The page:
Richard W. Rappaport, JD '73, Jenna Winchester, and Devang Desai, JD '03. (Photo: Catharine Skipp/Miami Law)
Richard W. Rappaport, who graduated from Miami Law in 1973 and became an entertainment attorney, shared with students a few days ago some insights on the issues he faces in practice, including the intricacies of television and motion picture development, distribution, and financing. He also had a few tips on how to handle famous people.
"Never gawk over entertainers," he cautioned. Lawyers looking to represent such clients, Rappaport said, should bear in mind that while celebrities don't mind the occasional compliment, they expect to be spoken to "like a normal person."
Once retained, he went on, attorneys should "never do anything that goes against what you believe," and must "never let a client dictate your behavior."
Rappaport, whose lunchtime discussion was hosted by Miami Law's Entertainment & Sports Law Society, practices in South Florida and New York, and said that although he works sometimes in Los Angeles, he has never felt the need to move there despite its position as the center of the entertainment industry. Rappaport began playing the guitar at the age of eight, and adopted music and musicians as his legal specialty. His late brother, Steven Rappaport, was something of a rock 'n' roll star with the Ran-Dells, and co-wrote "The Martian Hop," which rose to number 16 on the Billboard Hot 100 chart in 1963.
"The nice thing about being an artist and going into this industry is that you have an artistic sense and feel of the industry," said Rappaport, the author of a book titled STAR! Finding Artistic and Commercial Success in the New Entertainment Industry, which was published in January by ABA Book Publishing. He often doesn't discuss legal issues in first meetings with musicians; he and the client usually talk about music. The entertainers he has represented include Liza Minnelli, Steven Seagal, Steven Van Zandt of the E Street Band, Bon Jovi, and hip-hop singer Aaron Carter. "Seagal is a huge guy," Rappaport recalled. "You look up to him when you talk."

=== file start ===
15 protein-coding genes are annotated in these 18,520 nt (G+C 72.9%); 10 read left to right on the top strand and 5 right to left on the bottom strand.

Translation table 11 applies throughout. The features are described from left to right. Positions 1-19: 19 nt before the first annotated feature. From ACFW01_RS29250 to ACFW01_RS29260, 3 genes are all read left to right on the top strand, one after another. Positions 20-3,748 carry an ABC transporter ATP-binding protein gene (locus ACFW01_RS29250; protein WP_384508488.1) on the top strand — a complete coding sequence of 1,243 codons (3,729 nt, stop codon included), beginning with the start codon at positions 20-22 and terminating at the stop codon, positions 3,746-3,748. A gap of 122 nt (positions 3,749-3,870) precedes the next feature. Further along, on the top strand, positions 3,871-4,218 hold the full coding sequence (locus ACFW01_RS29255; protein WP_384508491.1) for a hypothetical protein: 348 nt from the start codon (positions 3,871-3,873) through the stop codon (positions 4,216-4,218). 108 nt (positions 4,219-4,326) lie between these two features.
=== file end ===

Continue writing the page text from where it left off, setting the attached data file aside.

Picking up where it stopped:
He said Miami Law is a great school, "and when you graduate you will more fully understand how great." The education the students receive here, he said, puts them on par with Ivy League graduates and "any other student in the country."
"The education I got here was excellent," he said. "The unevenness doesn't come from what school you go to; it comes with the territory, it comes from what you do or don't do with it."
Rappaport said that anyone can overcome the absence of inside contacts. "You make your own contacts, go to every alumni event, network," he said. "My referrals come from other attorneys. You need to get out there and counter your lack of experience by telling employers that you are a fast learner, a hard worker, and that you will never let them down."
Then, some parting words: "Love what you do. Life is short and the quality of your work is more important than the quantity. Never let anyone see you sweat, never lose your smile, never lose your laugh, never lose your sense of humor. Be a leader."